Can you hear me now outside?

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In summary, the conversation discusses how a recording engineer works in a soundproofed room that is 45.0 dB quieter than the outside. The sound intensity formula, I = (P/A) or I = (P/[(4)(pi)(r^2)]), and the dB formula, beta = (10 dB)(log(I/Io)), are mentioned, but there is confusion about how to use them. The conversation concludes with a question about the inverse function of the log function and the correct values to use for the reference sound intensity.
  • #1
A recording engineer works in a soundproofed room that is 45.0 dB quieter than the outside. If the sound intensity in the room is 1.30e-10 W/(m^2), what is the intensity outside?

I know this intensity formula ...

... I = (P/A) OR I = ( P / [(4)(pi)(r^2)] )

... and for dB ...

... beta = (10 dB)(log (I/Io)... I can't make sense of the 2 equations to know what to do next ... any ideas?
 
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  • #2
Do I substitute 45 dB for the 10 in the dB equation?
 
  • #3
The outside sound is the more intense sound. The intensity inside is a fraction of the intensity of the outside sound such that the ratio gives a 45 dB difference. What is the value of beta, including its sign, if you take the outside sound intensity as the reference? What is it if you take the inside intensity as the reference?
 
  • #4
I think I have to revisit working with logs ... it's been a while ... LOL - I'll get back to you though.
 
  • #5
I came up with this ...

... 45 = 10 log ( I / 1e-10 ) = 10 log ( 1.3e-12 / 1e-10 ) ...

... does that sound right? LOL
 
  • #6
sailordragonball said:
I came up with this ...

... 45 = 10 log ( I / 1e-10 ) = 10 log ( 1.3e-12 / 1e-10 ) ...

... does that sound right? LOL

No it doesn't. The 45 is in the right place, but where did 1e-10 come from? With a +45 on the left, the sound intensity in the room should be the reference I_o and the intensity outside the I. Waht is the inverse function of the log functiuon?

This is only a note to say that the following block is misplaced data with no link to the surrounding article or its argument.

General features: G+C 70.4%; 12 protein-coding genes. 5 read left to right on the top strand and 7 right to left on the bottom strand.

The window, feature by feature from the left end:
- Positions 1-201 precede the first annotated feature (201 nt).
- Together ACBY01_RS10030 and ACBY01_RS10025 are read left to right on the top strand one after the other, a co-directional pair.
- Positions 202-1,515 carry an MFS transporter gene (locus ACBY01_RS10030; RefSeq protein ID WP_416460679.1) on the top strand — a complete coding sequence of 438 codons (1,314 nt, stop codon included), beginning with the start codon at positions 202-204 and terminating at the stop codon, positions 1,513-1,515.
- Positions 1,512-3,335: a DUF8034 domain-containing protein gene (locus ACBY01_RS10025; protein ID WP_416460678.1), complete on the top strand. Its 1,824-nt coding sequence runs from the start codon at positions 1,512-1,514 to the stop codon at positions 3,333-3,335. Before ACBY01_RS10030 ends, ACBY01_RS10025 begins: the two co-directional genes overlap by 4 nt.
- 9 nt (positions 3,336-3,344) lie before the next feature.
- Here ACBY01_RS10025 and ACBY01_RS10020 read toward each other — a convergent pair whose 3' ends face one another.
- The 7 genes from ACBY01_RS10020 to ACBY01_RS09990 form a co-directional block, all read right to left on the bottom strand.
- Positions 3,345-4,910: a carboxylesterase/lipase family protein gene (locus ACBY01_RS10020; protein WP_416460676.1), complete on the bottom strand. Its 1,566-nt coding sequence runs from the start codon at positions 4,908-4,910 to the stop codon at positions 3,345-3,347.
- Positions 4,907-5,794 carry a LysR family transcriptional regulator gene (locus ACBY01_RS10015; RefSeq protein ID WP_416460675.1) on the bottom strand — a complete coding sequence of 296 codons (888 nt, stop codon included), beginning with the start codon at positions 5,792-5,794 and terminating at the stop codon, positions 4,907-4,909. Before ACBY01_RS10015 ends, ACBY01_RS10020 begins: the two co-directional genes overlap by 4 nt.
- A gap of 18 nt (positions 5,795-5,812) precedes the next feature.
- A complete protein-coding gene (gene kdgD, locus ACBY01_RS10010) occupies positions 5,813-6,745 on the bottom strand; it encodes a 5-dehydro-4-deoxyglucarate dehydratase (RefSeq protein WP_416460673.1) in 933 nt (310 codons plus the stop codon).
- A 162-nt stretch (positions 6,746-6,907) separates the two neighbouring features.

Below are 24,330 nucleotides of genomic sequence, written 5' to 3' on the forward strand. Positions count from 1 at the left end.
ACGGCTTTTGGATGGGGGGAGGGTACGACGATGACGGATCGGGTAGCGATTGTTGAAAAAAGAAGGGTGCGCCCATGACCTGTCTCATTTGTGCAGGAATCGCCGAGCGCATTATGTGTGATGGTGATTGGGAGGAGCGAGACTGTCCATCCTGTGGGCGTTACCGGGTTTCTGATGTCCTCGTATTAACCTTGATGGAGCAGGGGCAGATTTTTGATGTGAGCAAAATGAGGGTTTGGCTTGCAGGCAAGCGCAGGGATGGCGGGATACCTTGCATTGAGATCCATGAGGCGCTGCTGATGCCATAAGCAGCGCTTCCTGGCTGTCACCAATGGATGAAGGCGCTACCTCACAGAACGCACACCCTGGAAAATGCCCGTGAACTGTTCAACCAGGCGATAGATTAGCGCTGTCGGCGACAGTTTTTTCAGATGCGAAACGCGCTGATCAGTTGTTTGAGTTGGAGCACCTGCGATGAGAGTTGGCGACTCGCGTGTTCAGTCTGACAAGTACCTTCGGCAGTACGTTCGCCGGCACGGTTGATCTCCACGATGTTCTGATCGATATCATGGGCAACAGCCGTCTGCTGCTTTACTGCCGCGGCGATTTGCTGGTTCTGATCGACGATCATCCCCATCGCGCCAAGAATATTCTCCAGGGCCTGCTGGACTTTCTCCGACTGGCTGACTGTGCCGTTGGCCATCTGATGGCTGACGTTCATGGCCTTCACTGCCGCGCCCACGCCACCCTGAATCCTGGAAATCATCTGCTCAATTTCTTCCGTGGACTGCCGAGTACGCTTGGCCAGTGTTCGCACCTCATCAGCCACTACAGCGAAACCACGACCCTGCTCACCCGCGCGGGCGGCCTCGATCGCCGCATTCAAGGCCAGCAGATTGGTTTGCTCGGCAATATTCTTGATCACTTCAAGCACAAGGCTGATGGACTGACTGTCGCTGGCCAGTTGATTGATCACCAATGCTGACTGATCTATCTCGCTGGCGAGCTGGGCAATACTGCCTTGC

1. Can sound travel as far outside as it does inside?

Yes, sound waves can travel just as far outside as they do inside. However, the way sound travels outside may be affected by factors such as wind, temperature, and other environmental conditions.

2. Why does sound seem louder outside compared to inside?

Sound may seem louder outside because there are fewer objects for the sound waves to bounce off of, resulting in less sound absorption. In addition, outside noise levels may also be lower, making any sound seem louder in comparison.

3. Can sound travel further on a hot day compared to a cold day?

Yes, sound waves can travel further on a hot day compared to a cold day. This is because sound travels faster in warmer air, allowing it to travel further before dissipating.

4. How does the shape of the surrounding environment affect the way sound travels outside?

The shape of the surrounding environment can greatly impact the way sound travels outside. For example, sound waves may be reflected or absorbed differently depending on the presence of buildings, trees, or other objects in the area.

5. Can sound travel through different mediums outside?

Yes, sound waves can travel through different mediums outside, such as air, water, or solid objects. However, the speed and distance of sound travel may vary depending on the properties of the medium it is traveling through.

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